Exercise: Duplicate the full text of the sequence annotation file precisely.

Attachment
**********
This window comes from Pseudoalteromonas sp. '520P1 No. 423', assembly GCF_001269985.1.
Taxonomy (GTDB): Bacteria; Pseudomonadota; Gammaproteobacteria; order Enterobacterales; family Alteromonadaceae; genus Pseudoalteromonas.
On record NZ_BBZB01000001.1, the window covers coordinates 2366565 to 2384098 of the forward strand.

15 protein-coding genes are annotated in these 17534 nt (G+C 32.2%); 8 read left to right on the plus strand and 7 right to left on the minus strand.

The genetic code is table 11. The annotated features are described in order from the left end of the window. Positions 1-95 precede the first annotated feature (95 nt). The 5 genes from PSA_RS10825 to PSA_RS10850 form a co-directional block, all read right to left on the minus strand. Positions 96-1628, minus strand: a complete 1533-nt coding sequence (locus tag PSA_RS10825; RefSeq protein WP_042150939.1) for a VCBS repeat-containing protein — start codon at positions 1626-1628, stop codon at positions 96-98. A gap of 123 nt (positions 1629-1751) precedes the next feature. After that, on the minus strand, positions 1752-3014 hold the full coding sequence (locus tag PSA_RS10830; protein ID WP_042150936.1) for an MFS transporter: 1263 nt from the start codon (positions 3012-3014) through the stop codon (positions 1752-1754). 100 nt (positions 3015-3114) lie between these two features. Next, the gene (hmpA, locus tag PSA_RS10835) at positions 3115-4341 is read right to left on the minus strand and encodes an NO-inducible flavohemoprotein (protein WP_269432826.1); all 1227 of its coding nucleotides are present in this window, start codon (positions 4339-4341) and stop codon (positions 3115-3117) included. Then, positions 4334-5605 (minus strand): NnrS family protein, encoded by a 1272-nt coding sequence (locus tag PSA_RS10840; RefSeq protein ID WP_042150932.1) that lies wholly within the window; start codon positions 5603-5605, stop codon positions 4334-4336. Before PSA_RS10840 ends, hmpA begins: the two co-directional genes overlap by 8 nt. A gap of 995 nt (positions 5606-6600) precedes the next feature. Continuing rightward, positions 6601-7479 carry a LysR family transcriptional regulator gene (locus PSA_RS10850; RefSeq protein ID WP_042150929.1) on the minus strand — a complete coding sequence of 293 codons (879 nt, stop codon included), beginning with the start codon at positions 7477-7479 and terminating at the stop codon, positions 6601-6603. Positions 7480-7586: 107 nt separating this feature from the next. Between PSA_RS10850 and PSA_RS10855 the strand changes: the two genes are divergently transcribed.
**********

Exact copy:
This window comes from Pseudoalteromonas sp. '520P1 No. 423', assembly GCF_001269985.1.
Taxonomy (GTDB): Bacteria; Pseudomonadota; Gammaproteobacteria; order Enterobacterales; family Alteromonadaceae; genus Pseudoalteromonas.
On record NZ_BBZB01000001.1, the window covers coordinates 2366565 to 2384098 of the forward strand.

15 protein-coding genes are annotated in these 17534 nt (G+C 32.2%); 8 read left to right on the plus strand and 7 right to left on the minus strand.

The genetic code is table 11. The annotated features are described in order from the left end of the window. Positions 1-95 precede the first annotated feature (95 nt). The 5 genes from PSA_RS10825 to PSA_RS10850 form a co-directional block, all read right to left on the minus strand. Positions 96-1628, minus strand: a complete 1533-nt coding sequence (locus tag PSA_RS10825; RefSeq protein WP_042150939.1) for a VCBS repeat-containing protein — start codon at positions 1626-1628, stop codon at positions 96-98. A gap of 123 nt (positions 1629-1751) precedes the next feature. After that, on the minus strand, positions 1752-3014 hold the full coding sequence (locus tag PSA_RS10830; protein ID WP_042150936.1) for an MFS transporter: 1263 nt from the start codon (positions 3012-3014) through the stop codon (positions 1752-1754). 100 nt (positions 3015-3114) lie between these two features. Next, the gene (hmpA, locus tag PSA_RS10835) at positions 3115-4341 is read right to left on the minus strand and encodes an NO-inducible flavohemoprotein (protein WP_269432826.1); all 1227 of its coding nucleotides are present in this window, start codon (positions 4339-4341) and stop codon (positions 3115-3117) included. Then, positions 4334-5605 (minus strand): NnrS family protein, encoded by a 1272-nt coding sequence (locus tag PSA_RS10840; RefSeq protein ID WP_042150932.1) that lies wholly within the window; start codon positions 5603-5605, stop codon positions 4334-4336. Before PSA_RS10840 ends, hmpA begins: the two co-directional genes overlap by 8 nt. A gap of 995 nt (positions 5606-6600) precedes the next feature. Continuing rightward, positions 6601-7479 carry a LysR family transcriptional regulator gene (locus PSA_RS10850; RefSeq protein ID WP_042150929.1) on the minus strand — a complete coding sequence of 293 codons (879 nt, stop codon included), beginning with the start codon at positions 7477-7479 and terminating at the stop codon, positions 6601-6603. Positions 7480-7586: 107 nt separating this feature from the next. Between PSA_RS10850 and PSA_RS10855 the strand changes: the two genes are divergently transcribed.